I tend to be a bit scattershot with my reading, preferring to read what captures my interest at any given time rather than adhering (at least with my pleasure reading) to any strict schedule or plan. So while I tend not to be bored with my current reading at any given time, I do tend to put off getting to quite a lot of great/important/classic titles on my ‘to-read’ list because I don’t plan ahead, but rather get distracted by something that I pick up at random in the bookstore or library.
One of the series that I’ve long planned to try is Swedish author Håkan Nesser’s Van Veeteren series. His detective–apparently a grumpy gourmet in his 60s–is introduced when he is still working on the police force in the fictitious Northern European city of Maardam, but in the course of the series (10 novels total, I believe) he retires and becomes the proprietor of an antiquarian bookstore. Nevertheless, even in his retirement, Van Veeteren’s expertise is sometimes still required by the police, who ask him to consult on cases frequently.
Luckily, I now have encouragement to dip into Nesser’s oeuvre, because between July and August, Scandinavia House will be showing episodes of the popular Van Veeteren TV series. The first episode they’ll be showing is based on Nesser’s much-awarded novel Borkmann’s Point, which finds the Maardam police on the trail of a particularly clever and seemingly random ax murderer. A bit grim, but perhaps still a worthy summer read.
A librarian friend of mine drew my attention to an upcoming talk on Jane Austen and her influence on regency romance and crime novelist extraordinaire, Georgette Heyer. The talk, “Witty Women: Jane Austen’s Influence on Georgette Heyer’s Regency Novels” is being given by Dr. Jennifer Kloester (author of Georgette Heyer’s Regency World and the soon-to-be-published Georgette Heyer: Biography of a Bestseller) and is hosted by the New York chapter of the Jane Austen Society–which I was previously unaware of–this coming Monday, June 27. (Interested? See the full lecture description and register here.)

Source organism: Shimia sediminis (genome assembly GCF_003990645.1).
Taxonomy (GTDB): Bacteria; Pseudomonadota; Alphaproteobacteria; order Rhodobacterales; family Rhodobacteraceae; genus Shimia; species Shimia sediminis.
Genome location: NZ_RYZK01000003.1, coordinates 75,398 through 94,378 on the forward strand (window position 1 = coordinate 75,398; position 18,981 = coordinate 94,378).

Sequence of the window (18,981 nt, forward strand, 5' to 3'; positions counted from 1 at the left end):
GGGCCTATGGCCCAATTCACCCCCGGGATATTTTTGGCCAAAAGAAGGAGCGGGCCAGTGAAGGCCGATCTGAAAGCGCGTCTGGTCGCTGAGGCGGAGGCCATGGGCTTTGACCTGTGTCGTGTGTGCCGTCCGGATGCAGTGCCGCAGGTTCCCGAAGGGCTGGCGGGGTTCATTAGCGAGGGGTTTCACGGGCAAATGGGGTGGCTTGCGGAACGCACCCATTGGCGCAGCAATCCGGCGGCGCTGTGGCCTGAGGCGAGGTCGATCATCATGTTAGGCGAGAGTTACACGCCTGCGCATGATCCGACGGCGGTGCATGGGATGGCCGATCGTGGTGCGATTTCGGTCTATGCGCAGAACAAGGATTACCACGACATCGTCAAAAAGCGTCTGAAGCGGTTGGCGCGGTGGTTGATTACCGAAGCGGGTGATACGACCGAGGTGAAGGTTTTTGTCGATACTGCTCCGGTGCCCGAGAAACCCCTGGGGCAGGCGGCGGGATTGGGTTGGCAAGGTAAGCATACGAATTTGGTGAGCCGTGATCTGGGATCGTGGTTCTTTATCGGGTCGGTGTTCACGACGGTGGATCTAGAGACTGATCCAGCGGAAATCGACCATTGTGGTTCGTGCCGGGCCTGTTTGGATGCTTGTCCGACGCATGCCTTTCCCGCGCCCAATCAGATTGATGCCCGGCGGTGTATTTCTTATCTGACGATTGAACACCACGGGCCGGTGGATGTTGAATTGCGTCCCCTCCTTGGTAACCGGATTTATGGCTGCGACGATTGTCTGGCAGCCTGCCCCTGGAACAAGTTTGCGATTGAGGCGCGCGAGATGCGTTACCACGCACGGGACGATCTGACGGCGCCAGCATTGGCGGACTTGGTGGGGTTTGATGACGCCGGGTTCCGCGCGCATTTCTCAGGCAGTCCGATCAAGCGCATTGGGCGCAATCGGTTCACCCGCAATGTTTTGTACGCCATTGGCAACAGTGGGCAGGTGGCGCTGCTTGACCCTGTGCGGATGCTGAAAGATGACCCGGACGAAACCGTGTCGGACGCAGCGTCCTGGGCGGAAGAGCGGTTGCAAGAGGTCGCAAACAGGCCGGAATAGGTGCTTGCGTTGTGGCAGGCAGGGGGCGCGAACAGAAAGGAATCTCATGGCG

Given that I have suddenly discovered my affection for Jane Austen novels and moreover, had a Georgette Heyer novel (albeit a mystery, not a romance) on my bookshelf just waiting to be read, I’m taking the opportunity to become familiar with Ms. Heyer, reputedly “the next best thing to reading Jane Austen” and quite a cult favorite in her own right. I’ve started with The Unfinished Clue, which is, thus far, just delightful, and was able to snag two other Heyer paperbacks–Cousin Kate and Death in the Stocks–from a used bookstore on a whim.
Since I’m generally a fan of crime novels, Heyer is particularly intriguing: it’s not every day that you find a beloved romance novelist who specializes in historical, Regency-era dramas who is also a well-known mystery author. It will be interesting to see how (if) Heyer’s apparent love of Jane Austen informed her crime writing as well as her romances. I’ll report back on the matter soon.
I’ve been on something of a hiatus here at The Afterword: taking some time off to finish my Master’s in Library and Information Science and graduate (!) and also–excitingly–take my first trip to Iceland. I’ll be back with reviews and lit crit articles of interest soon, but in the meantime, here are some shots of Gljúfrasteinn, the home of Iceland’s Nobel Prize winner, Halldór Laxness. We didn’t take the full tour of the house–which you can do–but we did walk around the grounds a bit, which was great.
Although Gljúfrasteinn is now a museum, it has been kept as it was when Halldór and his family lived there. There’s a lot of information in English and more images on their website, here: http://www.gljufrasteinn.is/en
Quick anecdote: when we rented the car to drive around (with GPS directing us to important spots), the man at the rental place suggested that we should skip Gljúfrasteinn, because “it is just the home of some famous writer, and not interesting unless you’re really into history.”
Halldór’s car is still parked in the driveway.
Behind the house.
It’s somehow kind of odd to imagine a Nobel laureate having an above ground swimming pool.
Two churches in the Mosfellsdalur valley, visible from the front of Gljúfrasteinn.
Kaldakvísl is the river behind Gljúfrasteinn.
Sheep grazing in the valley behind the house.
Easy to see why this would be such an ideal place to work.